HC Deb 08 November 1976 vol 919 cc27-8
40. Mr. Canavan

asked the Attorney-General what has been the total cost to public funds of the prosecutions to date arising out of the affairs of Mr. J. G. L. Poulson.

41. Mr. Skinner

asked the Attorney-General what has been the total cost to public funds to date of the various prosecutions arising out of the affairs of Mr. J. G. L. Poulson.

The Attorney-General (Mr. S. C. Silkin)

The total cost of prosecutions cannot yet be ascertained. It would certainly not be less than £126,000.

Mr. Canavan

In view of the public expenditure involved and the general public interest in this affair, are not the public entitled to know whether there are grounds for any further prosecutions? The public are likely to see the setting up of a private parliamentary Select Committee as a mere whitewashing attempt. I urge the Government to set up a public inquiry to investigate every aspect of the Poulson affair.

The Attorney-General

There has been a debate on this matter and the whole House has had the opportunity to discuss it. I do not think that the course of action which my hon. Friend recommends would be particularly profitable.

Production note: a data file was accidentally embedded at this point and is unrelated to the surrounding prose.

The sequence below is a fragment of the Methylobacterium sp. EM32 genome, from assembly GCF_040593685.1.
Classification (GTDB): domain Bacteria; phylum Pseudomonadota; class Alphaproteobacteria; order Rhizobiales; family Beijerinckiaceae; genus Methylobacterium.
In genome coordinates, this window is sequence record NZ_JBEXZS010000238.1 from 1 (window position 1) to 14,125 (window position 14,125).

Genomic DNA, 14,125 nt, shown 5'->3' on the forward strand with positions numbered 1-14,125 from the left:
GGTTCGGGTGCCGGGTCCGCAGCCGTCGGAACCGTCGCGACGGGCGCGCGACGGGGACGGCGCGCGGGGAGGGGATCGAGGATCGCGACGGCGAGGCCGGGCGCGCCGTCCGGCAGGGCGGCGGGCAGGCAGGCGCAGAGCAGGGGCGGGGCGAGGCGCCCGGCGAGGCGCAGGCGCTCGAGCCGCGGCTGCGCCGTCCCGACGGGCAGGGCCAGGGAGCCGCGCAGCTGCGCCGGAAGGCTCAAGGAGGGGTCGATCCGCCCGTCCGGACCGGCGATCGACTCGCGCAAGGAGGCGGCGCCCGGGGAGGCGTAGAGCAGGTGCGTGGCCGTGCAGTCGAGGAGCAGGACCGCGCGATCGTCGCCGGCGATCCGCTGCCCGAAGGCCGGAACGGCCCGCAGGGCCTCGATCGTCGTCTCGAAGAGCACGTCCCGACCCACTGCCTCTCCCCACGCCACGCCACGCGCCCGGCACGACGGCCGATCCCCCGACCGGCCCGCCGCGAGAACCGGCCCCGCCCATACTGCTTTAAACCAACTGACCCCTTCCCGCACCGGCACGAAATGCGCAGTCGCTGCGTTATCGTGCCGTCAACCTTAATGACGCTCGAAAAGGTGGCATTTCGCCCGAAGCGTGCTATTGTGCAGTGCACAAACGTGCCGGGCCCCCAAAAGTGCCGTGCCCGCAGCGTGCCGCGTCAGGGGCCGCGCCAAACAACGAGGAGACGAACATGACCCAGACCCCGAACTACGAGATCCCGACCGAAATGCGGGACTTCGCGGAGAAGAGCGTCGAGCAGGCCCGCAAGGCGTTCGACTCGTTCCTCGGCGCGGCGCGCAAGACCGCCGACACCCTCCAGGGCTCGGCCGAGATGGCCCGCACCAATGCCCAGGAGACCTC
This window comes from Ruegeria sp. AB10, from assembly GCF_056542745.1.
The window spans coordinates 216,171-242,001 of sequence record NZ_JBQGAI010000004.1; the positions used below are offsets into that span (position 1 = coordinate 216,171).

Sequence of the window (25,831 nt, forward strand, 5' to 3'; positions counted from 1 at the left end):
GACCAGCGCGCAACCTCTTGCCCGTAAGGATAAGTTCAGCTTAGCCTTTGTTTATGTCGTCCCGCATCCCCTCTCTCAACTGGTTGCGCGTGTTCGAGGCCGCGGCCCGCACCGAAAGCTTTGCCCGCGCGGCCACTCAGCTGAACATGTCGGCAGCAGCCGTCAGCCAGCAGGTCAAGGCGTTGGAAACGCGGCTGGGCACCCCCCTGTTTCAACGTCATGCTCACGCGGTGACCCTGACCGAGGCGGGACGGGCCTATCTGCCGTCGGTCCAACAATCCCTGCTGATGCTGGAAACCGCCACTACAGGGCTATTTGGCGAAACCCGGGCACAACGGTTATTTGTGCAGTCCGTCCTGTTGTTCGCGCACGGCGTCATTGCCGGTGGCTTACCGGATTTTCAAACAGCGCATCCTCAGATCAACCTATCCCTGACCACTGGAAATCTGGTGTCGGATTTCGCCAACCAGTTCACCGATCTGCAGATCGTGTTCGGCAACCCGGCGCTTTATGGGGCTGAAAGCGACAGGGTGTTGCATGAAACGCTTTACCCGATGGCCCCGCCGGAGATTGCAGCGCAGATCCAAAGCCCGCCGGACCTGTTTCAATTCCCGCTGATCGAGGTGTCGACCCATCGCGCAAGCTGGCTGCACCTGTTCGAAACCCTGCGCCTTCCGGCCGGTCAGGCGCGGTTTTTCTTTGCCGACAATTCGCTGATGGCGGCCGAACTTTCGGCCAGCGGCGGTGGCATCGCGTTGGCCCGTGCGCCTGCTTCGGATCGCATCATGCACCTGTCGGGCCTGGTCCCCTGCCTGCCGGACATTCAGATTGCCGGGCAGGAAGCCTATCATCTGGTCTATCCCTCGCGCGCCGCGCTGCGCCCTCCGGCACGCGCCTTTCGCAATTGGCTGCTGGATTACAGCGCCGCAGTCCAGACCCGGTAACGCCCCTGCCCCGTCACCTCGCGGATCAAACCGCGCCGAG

Mr. Adley

In view of the allegations of human usury at British Leyland at Castle Bromwich, will the Attorney-General have an investigation into this situation? There is double cause for concern here because not only are there the allegations of bribery but there is a frightening situation in which no greased palms equals no jobs.

The Attorney-General

That is another question.

Mr. Skinner

Is my right hon and learned Friend aware that the answer to the hon. Member for Christchurch and Lymington (Mr. Adley) in respect of the allegations he has just made is that if there is any truth in the matter, which I doubt, the net result would be that those involved would be brought before an open court and tried in the way in which Members of Parliament should be tried? Will my right hon. and learned Friend give a pledge this afternoon, in concert with the Prime Minister's remarks a fortnight ago, that we must look to the future and that Members of Parliament should be subjected to the same kind of legislation as people outside? Will he bring in a Bill to ensure that this is done?

The Attorney-General

My hon. Friend knows that I cannot give that pledge, nor can I bring such a Bill before Parliament. The Prime Minister has told the House that the recommendations of the Salmon Commission asking the House to consider this matter will be gone into.

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